However, we all agree about one thing, finding suitable balance between work and daily living is a challenge. OECD research suggests 11% employees in OECD countries work over 50 hrs per week! If you are overloaded at work and there is no way you can finish your workload during your normal work hours, 50-60hr work weeks are the new standard at your workplace, well it’s time for you to think about whether do you really want to continue like this. Do not get it mixed up with working extra hours once in a while to meet special project deadlines and overworking every single day. Sometimes you may not consider working long hours is a red flag when there is another factor or two available to compensate your long hours. Over 50hr work weeks never bothered me for several years as I was extremely passionate about what I used to do and there were so many advancement opportunities at my workplace. However, when it becomes just long hours, I knew it was the right time to move on!

You are stressed almost always

Are you feeling like you can no longer cope with your workload due to many reasons such as; you have little control over the tasks in hand, mountain of unexpected responsibilities and pressures land on you that would not align with your skillset, capabilities, and knowledge topped up with having insufficient support from your manager, etc.?

You are most likely suffering from work-related stress. Stress is a ‘state of mind’ thus not permanent (unless it’s chronic stress which is a medical condition). When we are stressed, we are less likely to behave in a rational way as we do when we are calm. Hence, our ability to cope while we are under the influence of stress is very minimal.

Many professionals I come across have been there at least once, examples - i) you’re working on highly demanding projects with no or less management support, ii) relationships at workplace are not at their best, iii) you are assigned with conflicting roles and iv) little to no control over the work process. The danger of being stressed is, if you do not address the matter as soon as possible, it would develop into mental, physical, behavioral and cognitive issues. I have been there couple of times myself so I can assure you being stressed almost always is a red flag to watch out for. If it’s going to be continued, it’s time for you to draw up your exit strategy.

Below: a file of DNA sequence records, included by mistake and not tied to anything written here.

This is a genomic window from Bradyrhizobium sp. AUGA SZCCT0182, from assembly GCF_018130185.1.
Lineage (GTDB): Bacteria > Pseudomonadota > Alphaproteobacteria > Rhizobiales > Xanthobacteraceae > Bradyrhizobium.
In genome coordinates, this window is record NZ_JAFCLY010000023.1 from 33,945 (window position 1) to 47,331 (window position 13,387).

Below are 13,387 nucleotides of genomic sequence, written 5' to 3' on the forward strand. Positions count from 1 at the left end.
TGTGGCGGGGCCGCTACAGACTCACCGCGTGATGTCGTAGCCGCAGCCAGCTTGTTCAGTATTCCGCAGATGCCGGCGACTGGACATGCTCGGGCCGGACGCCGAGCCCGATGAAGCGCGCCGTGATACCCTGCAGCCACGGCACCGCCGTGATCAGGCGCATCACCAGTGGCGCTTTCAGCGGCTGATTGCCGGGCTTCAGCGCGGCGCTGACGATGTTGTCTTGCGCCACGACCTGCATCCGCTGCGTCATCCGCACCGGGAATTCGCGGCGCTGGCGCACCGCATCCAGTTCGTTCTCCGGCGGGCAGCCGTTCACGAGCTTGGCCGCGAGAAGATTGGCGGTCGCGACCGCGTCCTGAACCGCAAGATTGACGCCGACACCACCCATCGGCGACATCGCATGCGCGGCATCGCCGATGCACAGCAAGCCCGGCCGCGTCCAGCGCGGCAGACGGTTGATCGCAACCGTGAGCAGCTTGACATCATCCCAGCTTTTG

Lack of support from your manager

Would you agree with me if I say, your manager navigates your career while you drive it? It is true. Your manger is the single most influential factor in your career after you. Basically your manager should be your cheerleader!

Good managers empower their subordinates in many ways:

- Giving you living examples to set your career goals

- Providing a challenging environment to sharpen your talents

- Encouraging you to take responsibilities outside your day-to-day responsibilities to sharpen your leadership skills

- Pushing you hard when you take your eyes off the ball

-Providing honest and constructive feedback regularly

- Tracking your progress and

- Never stop believing in you.

Fostering a healthy relationship with your manager is imperative to career success (Stay tuned for my full article on this subject).

However, not all managers you come across in your career become your biggest advocate or your cheerleader. In my opinion, being a good manager is a talent. If your manager does not believe in spending time in your development and investing in your career, you need to consider leaving because staying under their wing would not help you to unleash your full potential.

We all come across different type of managers. I have had great managers who have helped immensely to shape me as a professional. On the other hand, I have had some managers who spent limited time on me in order to just survive on the job, so it made it harder for me to realize I need to move on for my own good. Remember, you drive your career not your manager. If the navigator isn’t helping you to get to your destination, you move on from the navigator rather than abandoning your journey! 

In my experience, some of those red flags on its own could pose a major impact on your decision to move on. Combination of more than one requires your undivided attention immediately. Deciding to move on requires courage.

Muster your courage, ambitious professionals!